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Rio opens Paralympics with senses-captivating tribute to humanity 

By Michael Place RIO DE JANEIRO (Xinhua) -- The Rio Paralympic Games officially opened on Wednesday with a four-hour extravaganza featuring high-octane energy, artistic creativity and touching humanity.

With a central theme of “Everybody has a heart”, the opening ceremony’s producers promised a show that would “surprise, provoke and celebrate with a Brazilian twist”. And they did not disappoint.

Despite wet and windy conditions at the Maracana stadium, a capacity crowd of more than 50,000 attended the show, which was beamed to television viewers in 154 countries and regions.

The ceremony began with a video that showed images of the Paralympic Games’ birthplace at Stoke Mandeville before super-imposing Sir Philip Craven, the president of the International Paralympic Committee, on a montage of diverse Brazilian landscapes. Craven, himself a former Paralympic athlete, then appeared in the Maracana stands where he activated a countdown on a large panel.

As the countdown reached its climax, Aaron Wheelz, an extreme wheelchair athlete, hurtled down a 17-meter ramp and executed a stunning reverse somersault while fireworks lit up the skyline. With the tone of the ceremony set, the work of artistic directors Vik Muniz, Fred Gelli, Marcelo Paiva and Paula Mello then subtly delivered the ceremony’s central theme.

In a tribute to one of the oldest icons of human ingenuity - the wheel - seven-year-old percussionist Pedrinho da Serrinha entered the stage while playing a solo on the pandeiro, a Brazilian hand-frame drum. A samba circle of artists appeared around him while images projected from above gave the impression that the stage was revolving.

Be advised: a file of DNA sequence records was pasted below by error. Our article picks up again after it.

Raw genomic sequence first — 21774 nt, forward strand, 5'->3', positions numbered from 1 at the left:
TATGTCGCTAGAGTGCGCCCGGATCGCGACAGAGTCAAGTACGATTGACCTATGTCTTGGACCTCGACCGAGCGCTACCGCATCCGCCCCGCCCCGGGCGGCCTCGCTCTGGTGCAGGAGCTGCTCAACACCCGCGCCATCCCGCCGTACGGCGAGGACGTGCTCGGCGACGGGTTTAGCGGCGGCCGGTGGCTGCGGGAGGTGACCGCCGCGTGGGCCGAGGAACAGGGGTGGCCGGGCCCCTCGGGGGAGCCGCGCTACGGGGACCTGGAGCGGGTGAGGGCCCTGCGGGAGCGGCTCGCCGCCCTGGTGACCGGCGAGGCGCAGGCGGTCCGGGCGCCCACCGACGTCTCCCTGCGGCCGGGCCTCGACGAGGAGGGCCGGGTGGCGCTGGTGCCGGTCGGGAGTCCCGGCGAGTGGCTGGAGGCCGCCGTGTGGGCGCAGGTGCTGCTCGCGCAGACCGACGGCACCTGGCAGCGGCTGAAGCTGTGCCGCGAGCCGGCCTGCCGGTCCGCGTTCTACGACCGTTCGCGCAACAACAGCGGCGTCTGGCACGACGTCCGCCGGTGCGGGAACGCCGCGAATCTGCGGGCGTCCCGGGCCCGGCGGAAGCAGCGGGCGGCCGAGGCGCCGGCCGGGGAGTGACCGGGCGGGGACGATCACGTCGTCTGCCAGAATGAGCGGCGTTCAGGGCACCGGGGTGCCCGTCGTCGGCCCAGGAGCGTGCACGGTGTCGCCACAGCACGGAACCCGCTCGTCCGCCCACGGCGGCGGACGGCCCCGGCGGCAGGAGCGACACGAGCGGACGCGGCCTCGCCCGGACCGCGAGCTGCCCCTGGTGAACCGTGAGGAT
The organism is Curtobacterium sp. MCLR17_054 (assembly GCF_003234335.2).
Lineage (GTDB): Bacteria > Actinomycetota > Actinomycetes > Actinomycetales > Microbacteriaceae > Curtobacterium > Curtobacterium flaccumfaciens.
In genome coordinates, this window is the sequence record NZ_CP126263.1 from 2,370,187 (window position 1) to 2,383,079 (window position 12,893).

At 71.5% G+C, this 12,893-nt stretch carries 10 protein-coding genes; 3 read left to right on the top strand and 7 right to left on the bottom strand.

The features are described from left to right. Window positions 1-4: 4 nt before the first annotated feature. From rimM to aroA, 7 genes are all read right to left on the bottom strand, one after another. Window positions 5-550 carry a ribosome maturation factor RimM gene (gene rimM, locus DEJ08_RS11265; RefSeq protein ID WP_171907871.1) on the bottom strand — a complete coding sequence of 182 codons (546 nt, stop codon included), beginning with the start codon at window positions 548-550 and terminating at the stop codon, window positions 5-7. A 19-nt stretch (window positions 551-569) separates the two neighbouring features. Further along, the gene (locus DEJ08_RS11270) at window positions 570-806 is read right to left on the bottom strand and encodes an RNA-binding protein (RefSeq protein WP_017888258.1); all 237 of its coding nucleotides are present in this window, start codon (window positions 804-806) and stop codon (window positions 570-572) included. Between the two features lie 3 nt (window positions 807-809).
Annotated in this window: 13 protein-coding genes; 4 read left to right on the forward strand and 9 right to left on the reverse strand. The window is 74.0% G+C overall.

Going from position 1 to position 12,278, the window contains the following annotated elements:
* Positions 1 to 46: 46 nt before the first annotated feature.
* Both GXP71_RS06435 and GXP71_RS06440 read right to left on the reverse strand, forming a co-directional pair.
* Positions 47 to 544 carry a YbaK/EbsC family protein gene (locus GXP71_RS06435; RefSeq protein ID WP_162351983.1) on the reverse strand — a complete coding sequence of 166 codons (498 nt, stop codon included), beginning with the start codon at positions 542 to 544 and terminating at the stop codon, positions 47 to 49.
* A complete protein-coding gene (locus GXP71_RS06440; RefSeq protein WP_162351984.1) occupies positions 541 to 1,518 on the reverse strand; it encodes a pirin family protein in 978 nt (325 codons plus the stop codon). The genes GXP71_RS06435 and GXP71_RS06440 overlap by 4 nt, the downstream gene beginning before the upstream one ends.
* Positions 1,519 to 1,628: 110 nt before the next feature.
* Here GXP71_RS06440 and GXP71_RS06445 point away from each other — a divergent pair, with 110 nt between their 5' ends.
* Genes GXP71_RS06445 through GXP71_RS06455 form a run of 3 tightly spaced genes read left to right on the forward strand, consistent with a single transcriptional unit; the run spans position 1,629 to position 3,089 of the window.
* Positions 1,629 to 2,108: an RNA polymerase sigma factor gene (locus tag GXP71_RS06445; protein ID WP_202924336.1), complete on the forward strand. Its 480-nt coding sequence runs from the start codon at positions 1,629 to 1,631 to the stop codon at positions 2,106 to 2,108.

Props were used to create an optical effect of a wheel that transformed into several colorful variations before disappearing to once again make Pedro and his pandeiro the focal point.

No celebration of Rio de Janeiro’s culture would be complete without a mention of the city’s beaches, an internationally- recognized symbol of Rio’s diversity, spontaneity and hospitality.

As Brazilian Paralympic swimmer Daniel Dias dived into crystalline waters, a spectacular sunrise emerged over a golden-sand beach. Cariocas - as Rio residents are known - arrived en masse, with surfers, sunbathers, vendors, sports enthusiasts and people with physical disabilities sharing the same stretch of sand. The beachgoers then broke into song and dance, stopping only to applaud the sunset, a typical Rio ritual.

The spotlight shifted to a large Brazilian flag while pianist Joao Carlos Martins performed Brazil’s national anthem. Dozens of beach umbrellas opened up to reveal a giant image of the Brazilian flag.

Spectators’ attention then turned to the athletes for their traditional stadium entry and parade. Each team had a placard bearer carrying jigsaw pieces which they assembled one-by-one in the center of the stage.